Indian realty is highly characterized by late deliveries and high rate of inventory. Data states that 25 per cent of properties are delayed in India while inventory is more than 14-15 months. This laziness on the part of developers builds up a spiral where high prices chase low demand which further leads to the industrial crunch and opens up the way for illegal, unethical and unscrupulous practices in Real Estate sector. The real estate sector with more than 76,000 companies should have already had a regulatory body and a proper grievance redressal structure. While telecom sector in India with only a few major telecom players in power is under the canopy of the Telecom Regulatory Authority of India (TRAI), no such warden of the real estate sector existed until the government passed the Real Estate (Regulation and Development) Act (RERA) on November 1, 2016. Now that RERA is into force, the expectations of the sector are high. Here is what RERA has in store.
1. Section 20 of the Act emphasizes on the formation of regulatory authorities (Real Estate Appellate Tribunals) within one year of the law coming into force. These regulatory authorities would be hearing the complaints of both buyers and sellers and pass a decision within 60 days. This will encourage speedy resolution of disputes.
2. The carpet area has been redefined in the Act. Earlier, promoters used to include stairs, common passage areas and other spaces which used to be 20-30 per cent more than the actual flat’s area and buyers also did not use to question it because they are usually not aware of the carpet area. Now, it is mandatory to specify the actual carpet area.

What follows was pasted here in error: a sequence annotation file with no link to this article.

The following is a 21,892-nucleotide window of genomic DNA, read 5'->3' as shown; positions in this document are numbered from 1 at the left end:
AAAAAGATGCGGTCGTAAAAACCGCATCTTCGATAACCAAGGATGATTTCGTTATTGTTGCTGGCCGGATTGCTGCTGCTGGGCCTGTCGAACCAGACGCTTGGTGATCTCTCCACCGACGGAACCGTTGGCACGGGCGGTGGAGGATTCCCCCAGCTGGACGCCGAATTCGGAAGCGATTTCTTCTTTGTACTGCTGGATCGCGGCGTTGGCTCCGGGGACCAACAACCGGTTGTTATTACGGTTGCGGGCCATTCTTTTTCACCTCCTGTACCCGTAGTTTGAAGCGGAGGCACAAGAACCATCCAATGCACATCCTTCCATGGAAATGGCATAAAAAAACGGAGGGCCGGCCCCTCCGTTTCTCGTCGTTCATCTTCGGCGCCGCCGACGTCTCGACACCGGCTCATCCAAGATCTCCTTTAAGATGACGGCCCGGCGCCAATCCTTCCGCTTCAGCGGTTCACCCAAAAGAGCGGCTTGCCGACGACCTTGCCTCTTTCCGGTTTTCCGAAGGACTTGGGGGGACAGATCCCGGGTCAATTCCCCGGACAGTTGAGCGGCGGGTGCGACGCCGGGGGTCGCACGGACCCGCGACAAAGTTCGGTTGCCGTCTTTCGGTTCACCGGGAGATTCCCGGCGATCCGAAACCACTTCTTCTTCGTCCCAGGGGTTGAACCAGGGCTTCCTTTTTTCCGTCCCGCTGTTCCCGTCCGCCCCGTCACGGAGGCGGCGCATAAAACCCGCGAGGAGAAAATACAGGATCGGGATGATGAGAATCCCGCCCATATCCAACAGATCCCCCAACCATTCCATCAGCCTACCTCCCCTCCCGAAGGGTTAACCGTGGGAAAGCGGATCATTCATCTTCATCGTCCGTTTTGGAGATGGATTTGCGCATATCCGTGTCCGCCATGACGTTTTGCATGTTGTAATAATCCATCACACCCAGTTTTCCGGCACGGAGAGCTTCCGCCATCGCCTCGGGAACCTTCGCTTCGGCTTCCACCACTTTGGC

3. All the projects either on land more than 500 sq. m or having at least eight apartments, including the one without completion or occupancy certificate must be registered. The developer, who is called a Promoter according to this Act, will be required to make an application for registration of each and every project separately. Thereafter, he must mention all the details on his webpage on the Authority’s website. These details would be available to the public, hence, promoting transparency and building trust.
4. The builder would be required to keep 70% of the funds collected from buyers in a separate escrow account and this amount would be used only for the purpose of the project in picture. This will avoid builders form diverting the money from one project to the other.
5. Information like sanctioned plans, along with specifications, approved by authority, stage wise time schedule of completion of the process, provisions for civic infrastructure like water, sanitation and electricity, must be shared by the promoter at the time of booking and issue of allotment letter.
6. In case, the project is developed on a leasehold land, the promoter would be liable to obtain the lease certificate, specifying the period of lease and certifying that all dues and charges regarding to the leasehold land have been paid.
7. The promoter shall be responsible to pay all outgoings including land cost, ground rent, municipal or other local taxes, charges for water and electricity, maintenance charges, mortgage loan, interest on mortgages, etc. until he transfers the physical possession of the property to the allottees. If the promoter fails to pay all or any of these outgoings, he would be liable to pay them even after the transfer of property. He would also pay the penalty if any and the legal charges if any legal proceeding would be held.
These are the immense benefits that the Act provides for. After sales services on the part of promoter, a separate bank account for each project, specified carpet area, accurate project details and timely delivery of flats are the major benefits buyers would be receiving under the act. However, some loopholes of the Act are that it is not retrospective and there is no compulsory regulation for properties covering less than 1000 m sq. The projects might be delivered late against the aim of the Act since; a project cannot start before getting all clearances, which takes time.